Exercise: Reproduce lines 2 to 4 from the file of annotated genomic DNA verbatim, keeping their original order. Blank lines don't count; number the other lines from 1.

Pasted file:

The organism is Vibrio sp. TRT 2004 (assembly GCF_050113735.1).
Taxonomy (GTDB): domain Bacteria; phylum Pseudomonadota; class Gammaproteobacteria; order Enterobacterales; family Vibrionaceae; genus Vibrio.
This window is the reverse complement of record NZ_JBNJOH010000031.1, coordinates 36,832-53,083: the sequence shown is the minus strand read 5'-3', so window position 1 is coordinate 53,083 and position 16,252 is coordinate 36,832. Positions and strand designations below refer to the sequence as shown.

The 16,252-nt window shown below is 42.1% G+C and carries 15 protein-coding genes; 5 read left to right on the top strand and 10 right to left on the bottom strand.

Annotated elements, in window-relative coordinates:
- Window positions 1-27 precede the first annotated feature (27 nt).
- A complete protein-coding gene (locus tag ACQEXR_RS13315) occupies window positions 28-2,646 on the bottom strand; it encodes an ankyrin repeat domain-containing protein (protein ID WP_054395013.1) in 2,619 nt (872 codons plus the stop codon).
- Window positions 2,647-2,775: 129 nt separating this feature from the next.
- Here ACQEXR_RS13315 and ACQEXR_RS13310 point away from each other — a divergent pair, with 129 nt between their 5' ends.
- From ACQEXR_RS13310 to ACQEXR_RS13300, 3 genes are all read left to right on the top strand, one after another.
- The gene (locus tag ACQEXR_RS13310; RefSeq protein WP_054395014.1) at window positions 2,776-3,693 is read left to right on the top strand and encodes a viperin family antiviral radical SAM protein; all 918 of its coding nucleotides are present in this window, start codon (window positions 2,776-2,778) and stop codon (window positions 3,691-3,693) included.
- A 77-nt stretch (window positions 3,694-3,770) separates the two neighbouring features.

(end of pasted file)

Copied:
Taxonomy (GTDB): domain Bacteria; phylum Pseudomonadota; class Gammaproteobacteria; order Enterobacterales; family Vibrionaceae; genus Vibrio.
This window is the reverse complement of record NZ_JBNJOH010000031.1, coordinates 36,832-53,083: the sequence shown is the minus strand read 5'-3', so window position 1 is coordinate 53,083 and position 16,252 is coordinate 36,832. Positions and strand designations below refer to the sequence as shown.

The 16,252-nt window shown below is 42.1% G+C and carries 15 protein-coding genes; 5 read left to right on the top strand and 10 right to left on the bottom strand.